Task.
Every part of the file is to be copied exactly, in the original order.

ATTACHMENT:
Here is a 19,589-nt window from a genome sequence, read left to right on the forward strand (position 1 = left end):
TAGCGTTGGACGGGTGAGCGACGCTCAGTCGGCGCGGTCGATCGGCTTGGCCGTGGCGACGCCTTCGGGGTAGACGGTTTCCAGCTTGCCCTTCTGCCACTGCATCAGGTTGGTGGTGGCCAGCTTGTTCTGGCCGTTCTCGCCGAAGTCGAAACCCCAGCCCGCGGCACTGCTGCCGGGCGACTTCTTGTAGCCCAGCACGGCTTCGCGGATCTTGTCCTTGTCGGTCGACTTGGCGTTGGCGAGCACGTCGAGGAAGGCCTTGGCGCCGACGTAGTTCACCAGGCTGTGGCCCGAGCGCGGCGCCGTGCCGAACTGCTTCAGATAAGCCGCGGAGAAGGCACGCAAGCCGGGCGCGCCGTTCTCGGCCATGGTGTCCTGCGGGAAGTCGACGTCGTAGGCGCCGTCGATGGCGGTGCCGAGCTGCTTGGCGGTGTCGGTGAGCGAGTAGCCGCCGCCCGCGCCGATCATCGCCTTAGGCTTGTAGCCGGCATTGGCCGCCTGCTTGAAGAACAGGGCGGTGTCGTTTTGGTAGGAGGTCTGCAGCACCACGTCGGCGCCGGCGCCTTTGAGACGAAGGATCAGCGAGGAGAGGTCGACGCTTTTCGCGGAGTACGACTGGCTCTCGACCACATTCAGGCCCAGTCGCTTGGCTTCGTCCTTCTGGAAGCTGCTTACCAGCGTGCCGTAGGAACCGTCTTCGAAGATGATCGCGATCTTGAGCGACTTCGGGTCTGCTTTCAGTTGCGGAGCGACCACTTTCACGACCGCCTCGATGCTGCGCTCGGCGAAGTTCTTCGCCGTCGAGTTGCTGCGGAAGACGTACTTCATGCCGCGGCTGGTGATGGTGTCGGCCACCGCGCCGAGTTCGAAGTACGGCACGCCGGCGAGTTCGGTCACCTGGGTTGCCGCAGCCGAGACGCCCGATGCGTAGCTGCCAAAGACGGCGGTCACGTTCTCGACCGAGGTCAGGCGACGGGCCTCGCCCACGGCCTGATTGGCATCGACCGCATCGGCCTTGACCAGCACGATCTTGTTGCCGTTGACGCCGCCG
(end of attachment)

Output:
Here is a 19,589-nt window from a genome sequence, read left to right on the forward strand (position 1 = left end):
TAGCGTTGGACGGGTGAGCGACGCTCAGTCGGCGCGGTCGATCGGCTTGGCCGTGGCGACGCCTTCGGGGTAGACGGTTTCCAGCTTGCCCTTCTGCCACTGCATCAGGTTGGTGGTGGCCAGCTTGTTCTGGCCGTTCTCGCCGAAGTCGAAACCCCAGCCCGCGGCACTGCTGCCGGGCGACTTCTTGTAGCCCAGCACGGCTTCGCGGATCTTGTCCTTGTCGGTCGACTTGGCGTTGGCGAGCACGTCGAGGAAGGCCTTGGCGCCGACGTAGTTCACCAGGCTGTGGCCCGAGCGCGGCGCCGTGCCGAACTGCTTCAGATAAGCCGCGGAGAAGGCACGCAAGCCGGGCGCGCCGTTCTCGGCCATGGTGTCCTGCGGGAAGTCGACGTCGTAGGCGCCGTCGATGGCGGTGCCGAGCTGCTTGGCGGTGTCGGTGAGCGAGTAGCCGCCGCCCGCGCCGATCATCGCCTTAGGCTTGTAGCCGGCATTGGCCGCCTGCTTGAAGAACAGGGCGGTGTCGTTTTGGTAGGAGGTCTGCAGCACCACGTCGGCGCCGGCGCCTTTGAGACGAAGGATCAGCGAGGAGAGGTCGACGCTTTTCGCGGAGTACGACTGGCTCTCGACCACATTCAGGCCCAGTCGCTTGGCTTCGTCCTTCTGGAAGCTGCTTACCAGCGTGCCGTAGGAACCGTCTTCGAAGATGATCGCGATCTTGAGCGACTTCGGGTCTGCTTTCAGTTGCGGAGCGACCACTTTCACGACCGCCTCGATGCTGCGCTCGGCGAAGTTCTTCGCCGTCGAGTTGCTGCGGAAGACGTACTTCATGCCGCGGCTGGTGATGGTGTCGGCCACCGCGCCGAGTTCGAAGTACGGCACGCCGGCGAGTTCGGTCACCTGGGTTGCCGCAGCCGAGACGCCCGATGCGTAGCTGCCAAAGACGGCGGTCACGTTCTCGACCGAGGTCAGGCGACGGGCCTCGCCCACGGCCTGATTGGCATCGACCGCATCGGCCTTGACCAGCACGATCTTGTTGCCGTTGACGCCGCCG